If the people in the stories above had only hired a lawyer, they could have had better estate planning that would have honored their wishes and made it easier to their family and loved ones.

Should having a DIY will ever cross your mind, remember that Timothy E. Kalamaros, a lawyer with his own practice in South Bend, Ind. Compared DIY wills to “pulling your own tooth with a pair of pliers instead of going to the dentist.” Yikes!

Golowin Legal, LLC helps create Wills and comprehensive Estate Plans in Columbus, Dublin, Upper Arlington, Hilliard and the central Ohio area. If you or a loved one needs assistance in setting up will or trust, call us at (614) 453 5208 today. Visit our website for more information on Wills and Estate Planning Documents.

Tuesday, September 05, 2017

There Is More To Estate Planning Than A Will

While having a will is key in estate planning, people often make the mistake of thinking that its the only estate planning document they need.

A Forbes article, The Biggest Estate Planning Mistake People Make points out that a “will has little or nothing to do with you, It’s all about planning for someone else.” 

            So, what is estate planning?        

To guarantee that you are well-covered legally, financially and medically even when you are debilitated and cannot decide for yourself, make sure to complete the following five documents in your estate plan: 

Also known as Health Care Power of Attorney or Medical Power of Attorney, the Advanced Health Care Directive is one of the two legal documents every adult needs. This document assures you that your chosen and trusted health care agent will be able to make health care decisions for you when you are unable to do so for yourself. 

Living Will contains your instructions on what actions should be taken if you are permanently unconscious or terminally ill. A Living Will is often signed by persons who do not want the burden of deciding whether to remove life support to be placed on the shoulders of a loved one.

A Durable Power of Attorney (often called a Financial Power of Attorney), on the other hand, will cover other practical and financial obligations you are incapable of handling. Again, your chosen and trusted agent will make decisions and do thing on your behalf, which includes but are not limited to: payment of bills, taking care of investments and overall financial management.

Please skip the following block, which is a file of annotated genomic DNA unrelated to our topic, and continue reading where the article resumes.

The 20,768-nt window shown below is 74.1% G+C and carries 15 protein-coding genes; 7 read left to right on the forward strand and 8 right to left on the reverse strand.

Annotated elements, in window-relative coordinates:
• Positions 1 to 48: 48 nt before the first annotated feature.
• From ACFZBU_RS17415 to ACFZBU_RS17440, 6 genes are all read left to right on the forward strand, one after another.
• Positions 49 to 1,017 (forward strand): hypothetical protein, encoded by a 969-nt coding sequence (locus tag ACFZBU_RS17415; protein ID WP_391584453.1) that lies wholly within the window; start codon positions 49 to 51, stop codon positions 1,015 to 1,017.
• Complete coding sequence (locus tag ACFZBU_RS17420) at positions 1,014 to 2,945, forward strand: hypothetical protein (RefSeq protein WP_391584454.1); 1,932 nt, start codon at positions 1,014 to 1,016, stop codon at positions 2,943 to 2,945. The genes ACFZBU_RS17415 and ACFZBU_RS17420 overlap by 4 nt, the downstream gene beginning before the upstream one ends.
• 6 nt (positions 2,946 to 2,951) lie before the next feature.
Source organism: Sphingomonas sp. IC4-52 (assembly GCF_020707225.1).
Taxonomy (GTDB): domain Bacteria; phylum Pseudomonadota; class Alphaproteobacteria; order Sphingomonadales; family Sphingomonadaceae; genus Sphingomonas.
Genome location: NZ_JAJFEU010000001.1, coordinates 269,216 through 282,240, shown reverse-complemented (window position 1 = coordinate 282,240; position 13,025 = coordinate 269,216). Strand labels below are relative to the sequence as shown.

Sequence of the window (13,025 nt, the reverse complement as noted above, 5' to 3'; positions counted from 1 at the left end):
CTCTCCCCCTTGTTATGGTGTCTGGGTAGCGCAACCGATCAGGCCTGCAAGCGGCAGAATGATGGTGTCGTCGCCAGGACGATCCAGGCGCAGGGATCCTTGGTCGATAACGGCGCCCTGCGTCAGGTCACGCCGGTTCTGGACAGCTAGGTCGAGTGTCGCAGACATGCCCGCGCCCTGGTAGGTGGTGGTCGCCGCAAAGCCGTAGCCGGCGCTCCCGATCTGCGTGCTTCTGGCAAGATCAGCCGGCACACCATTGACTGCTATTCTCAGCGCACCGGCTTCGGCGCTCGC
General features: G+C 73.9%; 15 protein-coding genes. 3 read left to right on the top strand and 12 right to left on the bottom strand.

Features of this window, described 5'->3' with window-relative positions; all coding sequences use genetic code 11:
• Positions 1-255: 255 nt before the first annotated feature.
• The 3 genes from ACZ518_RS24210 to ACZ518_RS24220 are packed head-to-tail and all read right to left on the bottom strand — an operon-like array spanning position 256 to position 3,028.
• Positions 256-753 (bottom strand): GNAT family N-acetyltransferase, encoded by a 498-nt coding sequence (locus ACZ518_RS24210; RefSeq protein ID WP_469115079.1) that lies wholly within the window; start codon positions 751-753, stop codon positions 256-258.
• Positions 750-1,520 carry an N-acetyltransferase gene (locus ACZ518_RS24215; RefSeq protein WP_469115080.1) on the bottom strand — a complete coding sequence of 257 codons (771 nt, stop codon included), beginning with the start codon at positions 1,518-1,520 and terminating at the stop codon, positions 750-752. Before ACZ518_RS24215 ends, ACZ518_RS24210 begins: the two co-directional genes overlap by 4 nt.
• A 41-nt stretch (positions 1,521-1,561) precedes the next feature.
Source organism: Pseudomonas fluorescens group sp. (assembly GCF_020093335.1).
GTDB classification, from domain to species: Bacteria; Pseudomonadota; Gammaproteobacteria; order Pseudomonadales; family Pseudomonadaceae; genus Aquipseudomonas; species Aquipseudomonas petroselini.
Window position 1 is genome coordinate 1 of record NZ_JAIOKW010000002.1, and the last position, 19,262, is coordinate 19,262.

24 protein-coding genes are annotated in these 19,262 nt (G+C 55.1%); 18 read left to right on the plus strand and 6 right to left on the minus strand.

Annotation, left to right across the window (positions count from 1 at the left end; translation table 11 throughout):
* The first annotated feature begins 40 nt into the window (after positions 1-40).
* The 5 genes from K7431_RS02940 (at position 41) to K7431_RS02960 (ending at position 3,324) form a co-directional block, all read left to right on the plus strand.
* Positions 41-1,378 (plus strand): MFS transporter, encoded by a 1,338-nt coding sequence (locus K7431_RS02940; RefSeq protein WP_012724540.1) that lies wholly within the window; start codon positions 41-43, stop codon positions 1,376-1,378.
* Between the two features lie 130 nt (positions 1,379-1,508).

A Revocable Living Trust “acts like a super power of attorney,” according to Brad Wiewel. It reduces the possibility of having problems with financial institutions accepting your Durable Power of Attorney and gives you many other benefits. One main advantage of having a revocable living trust is that assets transferred to the trust avoid probate at death, which keeps details of your estate private and often reduces the cost and time of administration after your death.

If you are a long-time reader of my blogs, you might remember me enumerating the benefits of a revocable living trust when I discussed the flexibility of living trusts.

You must take note though, that even with a living trust, you will still need a Durable Power of Attorney “to identify the person you want to manage your retirement accounts, like your 401(k) and your IRAs,” according to the Forbes article.

A HIPAA Medical Authorization ensures that the people you name are legally entitled to obtain your protected health information. In other words, it allows your loved ones to be informed of your condition if you have a medical emergency or condition that prevents you from communicating with them directly.

If you want want to donate your organs when you die, you need to complete an Organ Donor Registry form. You should also notify the BMV when renewing your driver's license and inform your health care agent. To join the organ donor registry, visit Donate Life Ohio.

Ready to get your estate planning taken care of? Call me at 614.453.5208 to set up a free 1-hour initial consultation.

Russell C. Golowin helps clients create wills, trusts powers of attorney, HIPAA Medical Authorizations and other estate planning documents in the central Ohio area. Visit his website for more information on estate planning in Columbus, Ohio.